The Untapped Promise of Obesity Medications

Injectable diabetes medications containing semaglutide have caught attention for helping some people lose significant weight. Caroline Apovian, MD, co-director of the Center for Weight Management and Wellness, says semaglutide and other therapies hold promise for people with obesity—if only they were more accessible.

“There are side effects like nausea and vomiting, but overall this is a safe, effective medication that trials have shown helped a third of patients with obesity lose 20% of their body weight,” says Apovian. “So it’s frustrating when we can’t provide this drug to patients due to shortage issues or because their insurance won’t cover it for obesity.”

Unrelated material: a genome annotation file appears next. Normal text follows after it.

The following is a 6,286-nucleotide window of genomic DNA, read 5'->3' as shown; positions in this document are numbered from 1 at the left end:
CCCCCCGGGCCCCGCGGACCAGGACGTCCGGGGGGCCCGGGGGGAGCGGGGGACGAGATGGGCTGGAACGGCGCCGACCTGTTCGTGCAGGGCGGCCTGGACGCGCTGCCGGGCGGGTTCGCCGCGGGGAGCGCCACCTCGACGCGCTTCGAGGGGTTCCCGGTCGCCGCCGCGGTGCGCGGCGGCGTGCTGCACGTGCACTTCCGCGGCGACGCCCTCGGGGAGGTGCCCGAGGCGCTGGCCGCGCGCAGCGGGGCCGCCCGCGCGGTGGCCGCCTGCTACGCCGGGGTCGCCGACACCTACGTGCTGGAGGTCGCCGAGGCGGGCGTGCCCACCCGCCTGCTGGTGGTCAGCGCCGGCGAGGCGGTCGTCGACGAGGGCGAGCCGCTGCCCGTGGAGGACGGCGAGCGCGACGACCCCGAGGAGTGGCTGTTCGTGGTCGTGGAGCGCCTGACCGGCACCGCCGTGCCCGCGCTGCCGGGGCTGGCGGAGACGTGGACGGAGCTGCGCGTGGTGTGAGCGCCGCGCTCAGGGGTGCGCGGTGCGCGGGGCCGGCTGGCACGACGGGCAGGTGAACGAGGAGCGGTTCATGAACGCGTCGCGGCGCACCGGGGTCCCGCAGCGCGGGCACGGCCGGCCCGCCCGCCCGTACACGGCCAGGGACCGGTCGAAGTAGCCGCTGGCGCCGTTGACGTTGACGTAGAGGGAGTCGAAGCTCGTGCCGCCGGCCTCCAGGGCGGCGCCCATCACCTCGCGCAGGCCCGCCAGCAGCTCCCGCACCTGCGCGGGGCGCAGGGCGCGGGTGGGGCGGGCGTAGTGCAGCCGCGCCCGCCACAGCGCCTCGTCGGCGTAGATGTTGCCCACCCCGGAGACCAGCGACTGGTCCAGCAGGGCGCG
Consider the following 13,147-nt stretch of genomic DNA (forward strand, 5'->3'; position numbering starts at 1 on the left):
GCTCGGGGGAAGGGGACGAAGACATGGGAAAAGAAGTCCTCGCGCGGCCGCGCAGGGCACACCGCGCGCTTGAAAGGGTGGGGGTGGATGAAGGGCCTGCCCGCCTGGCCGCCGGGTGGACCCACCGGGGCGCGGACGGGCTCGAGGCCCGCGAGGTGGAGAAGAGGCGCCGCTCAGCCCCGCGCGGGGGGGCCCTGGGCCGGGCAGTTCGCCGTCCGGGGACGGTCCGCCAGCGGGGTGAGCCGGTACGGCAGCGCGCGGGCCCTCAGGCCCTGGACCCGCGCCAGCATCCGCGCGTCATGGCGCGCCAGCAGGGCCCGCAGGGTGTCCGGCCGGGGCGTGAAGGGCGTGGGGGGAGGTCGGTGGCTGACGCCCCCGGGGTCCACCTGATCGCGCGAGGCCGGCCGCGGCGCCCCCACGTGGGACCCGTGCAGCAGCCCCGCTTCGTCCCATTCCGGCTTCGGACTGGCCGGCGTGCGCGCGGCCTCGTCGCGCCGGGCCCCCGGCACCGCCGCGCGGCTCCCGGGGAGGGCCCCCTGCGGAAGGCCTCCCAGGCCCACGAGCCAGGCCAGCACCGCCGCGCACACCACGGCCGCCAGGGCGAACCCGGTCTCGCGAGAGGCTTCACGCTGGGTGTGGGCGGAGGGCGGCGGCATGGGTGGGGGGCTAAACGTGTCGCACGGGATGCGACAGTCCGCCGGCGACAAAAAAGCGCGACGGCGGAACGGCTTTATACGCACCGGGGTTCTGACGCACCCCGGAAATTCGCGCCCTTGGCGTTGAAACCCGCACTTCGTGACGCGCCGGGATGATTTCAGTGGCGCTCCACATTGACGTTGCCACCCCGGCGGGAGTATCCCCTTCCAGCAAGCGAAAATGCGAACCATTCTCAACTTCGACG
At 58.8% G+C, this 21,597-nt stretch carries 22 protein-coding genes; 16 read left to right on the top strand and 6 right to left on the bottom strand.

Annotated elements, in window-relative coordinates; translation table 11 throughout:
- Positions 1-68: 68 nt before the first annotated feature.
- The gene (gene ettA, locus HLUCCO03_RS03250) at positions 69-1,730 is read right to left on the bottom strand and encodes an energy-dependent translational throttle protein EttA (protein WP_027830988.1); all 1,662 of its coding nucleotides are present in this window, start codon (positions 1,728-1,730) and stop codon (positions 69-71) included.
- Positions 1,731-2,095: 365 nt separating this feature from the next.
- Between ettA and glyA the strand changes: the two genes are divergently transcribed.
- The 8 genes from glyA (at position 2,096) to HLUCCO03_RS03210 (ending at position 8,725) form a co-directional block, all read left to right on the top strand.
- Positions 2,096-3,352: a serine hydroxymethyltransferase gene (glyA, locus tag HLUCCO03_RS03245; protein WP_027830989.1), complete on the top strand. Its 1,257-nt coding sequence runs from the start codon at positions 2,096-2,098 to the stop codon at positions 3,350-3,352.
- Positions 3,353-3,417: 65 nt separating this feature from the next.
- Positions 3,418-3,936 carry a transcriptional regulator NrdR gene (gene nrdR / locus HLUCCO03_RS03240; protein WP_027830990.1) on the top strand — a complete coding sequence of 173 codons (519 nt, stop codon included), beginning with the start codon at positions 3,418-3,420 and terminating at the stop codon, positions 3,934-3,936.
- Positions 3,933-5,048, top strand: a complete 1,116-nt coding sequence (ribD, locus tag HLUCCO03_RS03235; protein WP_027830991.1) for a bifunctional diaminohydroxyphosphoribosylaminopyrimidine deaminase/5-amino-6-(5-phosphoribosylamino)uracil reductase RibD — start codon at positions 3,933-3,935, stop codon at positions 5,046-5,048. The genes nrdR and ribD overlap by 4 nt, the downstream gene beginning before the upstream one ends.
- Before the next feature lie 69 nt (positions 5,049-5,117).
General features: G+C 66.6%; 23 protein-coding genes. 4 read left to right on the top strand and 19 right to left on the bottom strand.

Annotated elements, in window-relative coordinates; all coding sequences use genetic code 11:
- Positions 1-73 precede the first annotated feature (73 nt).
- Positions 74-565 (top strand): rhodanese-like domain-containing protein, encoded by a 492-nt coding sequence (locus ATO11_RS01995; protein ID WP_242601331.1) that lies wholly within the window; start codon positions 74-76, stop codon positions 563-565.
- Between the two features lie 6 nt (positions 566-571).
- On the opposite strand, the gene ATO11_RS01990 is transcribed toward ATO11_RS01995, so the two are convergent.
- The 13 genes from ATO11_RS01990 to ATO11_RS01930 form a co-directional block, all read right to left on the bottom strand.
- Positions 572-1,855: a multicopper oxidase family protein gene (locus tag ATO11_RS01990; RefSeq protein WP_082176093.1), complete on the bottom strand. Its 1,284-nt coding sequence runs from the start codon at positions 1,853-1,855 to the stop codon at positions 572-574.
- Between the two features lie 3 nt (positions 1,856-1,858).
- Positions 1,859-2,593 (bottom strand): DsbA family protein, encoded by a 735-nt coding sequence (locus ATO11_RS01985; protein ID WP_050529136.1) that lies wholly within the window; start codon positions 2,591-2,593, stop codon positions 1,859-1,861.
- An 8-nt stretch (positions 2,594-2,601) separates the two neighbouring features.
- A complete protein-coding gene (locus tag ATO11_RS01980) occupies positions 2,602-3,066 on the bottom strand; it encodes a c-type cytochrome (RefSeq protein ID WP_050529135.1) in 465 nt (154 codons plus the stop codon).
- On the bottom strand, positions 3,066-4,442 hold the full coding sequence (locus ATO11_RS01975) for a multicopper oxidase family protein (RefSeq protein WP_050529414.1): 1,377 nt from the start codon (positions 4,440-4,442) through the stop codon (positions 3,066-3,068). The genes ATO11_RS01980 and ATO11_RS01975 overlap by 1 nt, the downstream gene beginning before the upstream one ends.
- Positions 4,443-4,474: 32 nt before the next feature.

Apovian pushes back against the idea that all patients with obesity should manage it solely through diet and exercise. She says, “We would never expect that of someone with hypertension or diabetes. We can’t allow stigma to stand in the way of viable anti-obesity treatments that emerge.” 


Though 40% of Americans have obesity, just 1% of U.S. doctors are trained in obesity medicine.